Nothing much between towns Just dry and scrubby low bush.. A bit warmer up in this part of the world and was sweating with all my gear on. The hostel was very clean and tidy. Sharing a room with an older French couple.

Day 32. 4th January 2012

Woken by our French roommates. The lady was snoring loudly. Nice people though. Gave me there address in France. They live on the NW coast. Said we could stay with them if we come to France. Our hostel was quite close to the motorway so we didn't have any major issues getting out of town. had a head wind as travelled west intaily then north when we got back onto Ruta 3. We then had a side tail wind,sunny all day, which was nice, didn't stop tell we got to Piedra Buena where we had a ice cream and made our selves some lunch 240 km. The hottest temperatures we have had since back in the northern lake district. The old Scottish guy on the BMW1200GS turned up and stayed with us tell Puerto San Julian funny guy he mumbles a lot, his wife has died, but you have to give him some credit hes 71 and not in good health. Joe nearly hit an ostrich and so did I standing in the middle of the road. I was looking to my left where there were about 50 of them and chicks.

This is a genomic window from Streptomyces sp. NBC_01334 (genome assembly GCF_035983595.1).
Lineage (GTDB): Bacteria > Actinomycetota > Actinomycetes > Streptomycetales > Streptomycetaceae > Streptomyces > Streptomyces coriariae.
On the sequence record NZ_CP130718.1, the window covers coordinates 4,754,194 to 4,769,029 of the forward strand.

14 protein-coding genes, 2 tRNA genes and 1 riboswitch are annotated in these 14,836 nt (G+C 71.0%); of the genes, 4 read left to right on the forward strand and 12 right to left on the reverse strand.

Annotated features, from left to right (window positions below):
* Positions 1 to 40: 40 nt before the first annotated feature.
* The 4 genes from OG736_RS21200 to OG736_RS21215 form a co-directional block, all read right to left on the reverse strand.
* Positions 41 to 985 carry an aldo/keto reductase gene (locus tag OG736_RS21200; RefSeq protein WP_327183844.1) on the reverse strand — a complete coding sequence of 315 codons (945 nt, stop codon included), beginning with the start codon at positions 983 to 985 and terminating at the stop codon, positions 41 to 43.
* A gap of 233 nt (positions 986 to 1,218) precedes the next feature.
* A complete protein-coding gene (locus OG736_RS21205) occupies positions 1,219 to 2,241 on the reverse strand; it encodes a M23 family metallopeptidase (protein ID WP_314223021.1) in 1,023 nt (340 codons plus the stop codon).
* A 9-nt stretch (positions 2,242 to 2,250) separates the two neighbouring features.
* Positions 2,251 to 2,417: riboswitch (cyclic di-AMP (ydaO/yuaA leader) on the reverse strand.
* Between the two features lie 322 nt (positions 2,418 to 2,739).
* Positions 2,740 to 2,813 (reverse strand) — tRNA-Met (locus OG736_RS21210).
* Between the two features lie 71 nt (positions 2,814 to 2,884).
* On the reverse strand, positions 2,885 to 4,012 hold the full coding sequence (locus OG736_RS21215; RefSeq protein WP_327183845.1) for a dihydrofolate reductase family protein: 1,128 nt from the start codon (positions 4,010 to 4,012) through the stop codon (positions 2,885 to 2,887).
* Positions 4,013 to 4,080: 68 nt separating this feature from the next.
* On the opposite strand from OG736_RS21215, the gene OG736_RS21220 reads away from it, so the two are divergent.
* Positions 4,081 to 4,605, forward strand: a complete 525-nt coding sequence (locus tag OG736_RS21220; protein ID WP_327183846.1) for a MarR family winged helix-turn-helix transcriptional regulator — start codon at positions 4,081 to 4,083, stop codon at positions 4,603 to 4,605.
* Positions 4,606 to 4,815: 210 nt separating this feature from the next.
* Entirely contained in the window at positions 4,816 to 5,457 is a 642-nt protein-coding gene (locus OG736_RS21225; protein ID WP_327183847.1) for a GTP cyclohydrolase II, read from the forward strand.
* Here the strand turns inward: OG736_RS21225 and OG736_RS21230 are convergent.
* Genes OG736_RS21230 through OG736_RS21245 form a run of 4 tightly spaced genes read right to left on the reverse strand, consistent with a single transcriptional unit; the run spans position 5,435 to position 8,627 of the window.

I had stopped 100 km earlier and had a coke and felt much better, took my gloves off which helped cool me down.Constantly being flashed by motorist which was kinda nice.The Dakar rally is big news in Argentina and our bikes look a bit like  Dakar bikes. I also think people get a kick out of seeing touring adventure riders.  Rode onto Caleta Olivia a reasonably big town, oil pumping machines operating just to the south as we came into town.The southern side of town looked  rough half Finished homes. and 4-5 story apartment buildings. Nice beach front area and lots of young people walking along sea front
Total distance 720 km. Our biggest day yet .Not difficult riding on tar seal with a moderate SW wind. Scenery didn't change much all day, So it was good to put in a long day.
I stopped by a women getting into her car. Her daughter thought she could speak a bit of English. They offered to take us to a camp ground we went all round town then to a hotel. We got the message across and she took us back too the south side of town to a motor camp which we had seen by the dumb which I intially  thought was closed.180 pesos for a cabana. About $30 NZ. It was $100 pesos to camp on sand. Cooked up some dodgy salami tomatoes plus three potatoes some pasta ravolli with a small salad it was nice. All the butter we had , melted in my pannier.

Day 33. 5th January 2012.
Stopped at a bank as we rode through Caleta Olivia took a photo of a sculpture a man opening a oil valve. Quite windy out by the sea and I got blown onto the gravel. Riding beside the sea for a short while.